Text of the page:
I'm Struggling to Live on $160,000 a Year: MD Lament

Dennis G. Murray, MA


June 03, 2011

In This Article

How to Regroup -- Before It's too Late

If you are a physician with a big mortgage and a slew of outstanding loans, you've got to get disciplined in a hurry and get smarter about how you spend your money. Otherwise, the debt can pile up fast and it is going to take even more effort to right the ship later on. "An annual income of $160,000 may sound like a lot," Bob Doran says, "but when you back out taxes and expenses, you're not going to be living high on the hog if you're trying to raise a family. So the sooner you can get disciplined about money and develop good habits, the better."

There are a number of ways that you can pay down debt or increase the amount you save. First, if you have an older mortgage that you have not refinanced, you're leaving money on the table. Interest rates are at historic lows, and a reduction of even 1% can shave hundreds off your monthly bill. If you have multiple student loans, reexamine those as well. You may be able to bundle them and refinance them at a lower rate. That is something that a lot of doctors don't take advantage of but should, White says, even it means stretching out the term of the loan to free up more cash.

"The main focus should be on paying down the school loans first," Doran says. "Once the balance shrinks and hopefully your income rises, you can redirect some of those dollars to your retirement funds."

Be Determined About Saving

It's easy to let your savings slide when money is tight. But doing so is a penny wise, pound foolish strategy. If you contribute to a SEP IRA (as a medical practice owner) or a 401(k) plan (as an employee), you will reduce your taxable income, which will in turn reduce the amount you owe Uncle Sam. Doctors in debt can find all sorts of excuses notto save, but financial planners agree that laying the groundwork now for retirement is one of the most important things you can do.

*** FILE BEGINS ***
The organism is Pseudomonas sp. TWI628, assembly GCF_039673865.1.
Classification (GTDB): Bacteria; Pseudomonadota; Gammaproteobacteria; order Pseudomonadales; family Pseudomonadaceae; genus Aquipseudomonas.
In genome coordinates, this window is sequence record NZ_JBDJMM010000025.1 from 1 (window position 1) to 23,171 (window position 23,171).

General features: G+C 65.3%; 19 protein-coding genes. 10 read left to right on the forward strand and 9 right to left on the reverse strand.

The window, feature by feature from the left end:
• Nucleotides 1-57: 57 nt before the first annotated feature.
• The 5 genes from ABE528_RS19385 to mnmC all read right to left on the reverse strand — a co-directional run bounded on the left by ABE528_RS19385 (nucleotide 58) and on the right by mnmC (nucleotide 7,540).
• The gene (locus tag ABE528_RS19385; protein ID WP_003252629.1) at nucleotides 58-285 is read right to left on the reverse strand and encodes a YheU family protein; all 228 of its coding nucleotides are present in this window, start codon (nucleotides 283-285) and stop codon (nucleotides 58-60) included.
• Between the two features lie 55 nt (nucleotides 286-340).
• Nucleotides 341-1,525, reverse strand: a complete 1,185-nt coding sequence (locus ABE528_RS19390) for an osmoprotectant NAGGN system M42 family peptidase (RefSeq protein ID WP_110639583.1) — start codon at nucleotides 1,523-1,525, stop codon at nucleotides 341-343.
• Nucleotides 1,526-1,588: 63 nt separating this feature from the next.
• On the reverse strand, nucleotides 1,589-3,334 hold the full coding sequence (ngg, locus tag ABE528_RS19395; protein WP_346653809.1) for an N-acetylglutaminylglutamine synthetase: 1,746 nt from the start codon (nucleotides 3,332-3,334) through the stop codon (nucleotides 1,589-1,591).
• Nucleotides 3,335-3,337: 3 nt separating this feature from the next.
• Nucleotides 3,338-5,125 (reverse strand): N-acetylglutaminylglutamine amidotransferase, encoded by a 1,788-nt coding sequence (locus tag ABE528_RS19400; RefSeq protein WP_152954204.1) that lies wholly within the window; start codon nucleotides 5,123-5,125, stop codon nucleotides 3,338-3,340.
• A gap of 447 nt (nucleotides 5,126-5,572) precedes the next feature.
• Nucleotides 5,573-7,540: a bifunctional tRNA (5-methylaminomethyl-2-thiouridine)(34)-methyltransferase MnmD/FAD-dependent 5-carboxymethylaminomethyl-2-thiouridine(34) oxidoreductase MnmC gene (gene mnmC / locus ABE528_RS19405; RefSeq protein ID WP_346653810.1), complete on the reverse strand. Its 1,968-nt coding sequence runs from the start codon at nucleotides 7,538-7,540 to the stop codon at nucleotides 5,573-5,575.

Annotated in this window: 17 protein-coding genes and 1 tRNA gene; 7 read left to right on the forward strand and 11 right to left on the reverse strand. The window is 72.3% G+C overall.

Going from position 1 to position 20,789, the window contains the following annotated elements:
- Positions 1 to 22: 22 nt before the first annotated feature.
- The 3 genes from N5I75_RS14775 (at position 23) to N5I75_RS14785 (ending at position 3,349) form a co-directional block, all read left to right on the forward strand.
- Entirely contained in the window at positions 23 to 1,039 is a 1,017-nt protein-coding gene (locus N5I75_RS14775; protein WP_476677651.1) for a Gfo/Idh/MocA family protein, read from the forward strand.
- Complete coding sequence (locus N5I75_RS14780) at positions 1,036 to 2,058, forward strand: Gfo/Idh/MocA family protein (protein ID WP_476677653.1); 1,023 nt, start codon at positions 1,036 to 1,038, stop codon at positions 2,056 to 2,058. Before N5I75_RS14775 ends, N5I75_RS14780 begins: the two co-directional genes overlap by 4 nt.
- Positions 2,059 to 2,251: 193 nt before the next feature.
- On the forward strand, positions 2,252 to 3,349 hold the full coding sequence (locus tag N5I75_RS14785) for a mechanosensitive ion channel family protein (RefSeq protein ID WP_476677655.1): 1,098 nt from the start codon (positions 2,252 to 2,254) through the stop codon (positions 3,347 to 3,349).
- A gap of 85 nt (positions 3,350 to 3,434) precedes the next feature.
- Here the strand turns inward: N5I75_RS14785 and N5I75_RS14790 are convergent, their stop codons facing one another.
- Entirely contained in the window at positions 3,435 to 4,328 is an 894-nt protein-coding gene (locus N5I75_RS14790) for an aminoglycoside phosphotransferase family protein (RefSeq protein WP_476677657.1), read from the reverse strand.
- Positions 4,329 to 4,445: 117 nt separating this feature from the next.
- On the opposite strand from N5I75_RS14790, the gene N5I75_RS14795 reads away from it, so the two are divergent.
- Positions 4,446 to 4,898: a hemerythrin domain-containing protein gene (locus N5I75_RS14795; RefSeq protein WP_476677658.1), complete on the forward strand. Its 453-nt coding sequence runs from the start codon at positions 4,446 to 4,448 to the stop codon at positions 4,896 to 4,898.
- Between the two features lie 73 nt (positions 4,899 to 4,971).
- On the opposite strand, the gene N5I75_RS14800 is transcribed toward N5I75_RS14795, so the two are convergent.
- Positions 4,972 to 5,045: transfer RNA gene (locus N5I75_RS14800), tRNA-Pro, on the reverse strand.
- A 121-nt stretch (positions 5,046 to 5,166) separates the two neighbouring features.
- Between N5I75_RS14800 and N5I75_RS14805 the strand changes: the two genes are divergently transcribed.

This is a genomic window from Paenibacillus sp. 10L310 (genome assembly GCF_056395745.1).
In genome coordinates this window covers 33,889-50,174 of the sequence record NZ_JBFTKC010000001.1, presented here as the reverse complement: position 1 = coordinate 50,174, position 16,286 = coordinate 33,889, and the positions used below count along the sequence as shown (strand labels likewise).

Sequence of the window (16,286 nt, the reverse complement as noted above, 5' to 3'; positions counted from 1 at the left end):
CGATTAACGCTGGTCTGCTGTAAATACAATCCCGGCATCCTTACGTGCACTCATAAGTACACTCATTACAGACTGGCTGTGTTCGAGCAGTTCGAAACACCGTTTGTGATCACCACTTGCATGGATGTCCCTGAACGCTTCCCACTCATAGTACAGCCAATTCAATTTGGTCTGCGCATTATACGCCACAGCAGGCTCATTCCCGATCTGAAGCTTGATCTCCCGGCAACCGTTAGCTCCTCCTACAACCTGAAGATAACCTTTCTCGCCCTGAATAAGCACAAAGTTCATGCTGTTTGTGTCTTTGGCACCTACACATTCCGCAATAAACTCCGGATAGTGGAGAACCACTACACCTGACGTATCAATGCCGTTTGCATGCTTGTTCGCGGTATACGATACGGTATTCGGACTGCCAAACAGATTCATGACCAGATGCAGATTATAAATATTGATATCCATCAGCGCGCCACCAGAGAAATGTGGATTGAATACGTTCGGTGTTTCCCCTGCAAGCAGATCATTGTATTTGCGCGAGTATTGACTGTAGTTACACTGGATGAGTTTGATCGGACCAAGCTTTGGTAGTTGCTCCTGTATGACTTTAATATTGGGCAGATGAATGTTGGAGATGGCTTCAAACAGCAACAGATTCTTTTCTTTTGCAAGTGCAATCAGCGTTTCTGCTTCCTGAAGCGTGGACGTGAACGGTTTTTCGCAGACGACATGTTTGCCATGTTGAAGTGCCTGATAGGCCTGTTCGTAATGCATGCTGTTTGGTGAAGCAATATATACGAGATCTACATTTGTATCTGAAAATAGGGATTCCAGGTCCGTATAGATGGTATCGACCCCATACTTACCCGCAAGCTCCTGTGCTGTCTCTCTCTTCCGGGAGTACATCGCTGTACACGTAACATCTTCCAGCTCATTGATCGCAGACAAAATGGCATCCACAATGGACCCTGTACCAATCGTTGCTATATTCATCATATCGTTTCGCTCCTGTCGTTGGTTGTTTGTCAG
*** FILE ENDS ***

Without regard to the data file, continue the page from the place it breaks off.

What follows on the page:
"I have people tell me all the time, 'I can't afford to invest,'" Doran says. "I tell them, 'You can't afford not to. Yes, if you invest 10% to 15% right off the bat, you're going to feel it. So start with 3%, then increase the percentage gradually as your debt shrinks and your income increases.' Eventually, you get used to living on what you bring home."

Matthew Kelley agrees: "If you pay yourself first and save before you spend, it's a lot easier. You don't notice it as much." He advises you to set aside a percentage of your income to invest in your retirement and rainy day funds, and have these amounts automatically deducted from your paycheck or checking account.

This brings us to the topic of budgets. Should you have one if you don't already? When it comes to high-earners like doctors, financial pros are divided on the topic. Some say if you take care of the big areas -- mortgage and school loan interest, education costs, insurance, etc. -- you won't have to pinch pennies in other areas, like cable TV or groceries. Cory White, for one, recommends a Website called Mint.com, which pulls all of your accounts together (credit cards, debit cards, private loans, etc.), tracks each transaction, and divvies the monies up into separate categories, so you can see with a few clicks where your money is going. The site is free and it takes about an hour to register, plus roughly 15 to 30 minutes a week to monitor it.